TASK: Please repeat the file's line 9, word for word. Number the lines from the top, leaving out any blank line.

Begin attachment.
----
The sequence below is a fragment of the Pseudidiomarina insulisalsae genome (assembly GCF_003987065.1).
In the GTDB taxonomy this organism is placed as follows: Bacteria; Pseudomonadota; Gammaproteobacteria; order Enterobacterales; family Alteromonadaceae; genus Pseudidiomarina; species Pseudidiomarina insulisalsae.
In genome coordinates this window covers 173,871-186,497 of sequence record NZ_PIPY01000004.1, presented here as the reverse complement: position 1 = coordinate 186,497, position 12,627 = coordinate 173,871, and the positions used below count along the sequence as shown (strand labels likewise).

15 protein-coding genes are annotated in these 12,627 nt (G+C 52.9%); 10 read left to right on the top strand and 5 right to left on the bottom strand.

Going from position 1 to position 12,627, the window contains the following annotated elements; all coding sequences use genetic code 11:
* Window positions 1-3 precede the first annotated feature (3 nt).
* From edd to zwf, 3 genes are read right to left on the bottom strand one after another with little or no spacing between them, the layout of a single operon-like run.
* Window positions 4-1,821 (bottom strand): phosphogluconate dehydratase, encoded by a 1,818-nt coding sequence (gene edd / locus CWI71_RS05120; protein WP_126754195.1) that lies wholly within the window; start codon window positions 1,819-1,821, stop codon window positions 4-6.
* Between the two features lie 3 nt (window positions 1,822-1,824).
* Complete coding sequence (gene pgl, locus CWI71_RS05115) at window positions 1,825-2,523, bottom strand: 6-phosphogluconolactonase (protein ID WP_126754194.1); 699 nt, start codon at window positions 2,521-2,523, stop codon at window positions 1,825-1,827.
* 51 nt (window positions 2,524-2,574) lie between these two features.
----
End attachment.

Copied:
* Between the two features lie 3 nt (window positions 1,822-1,824).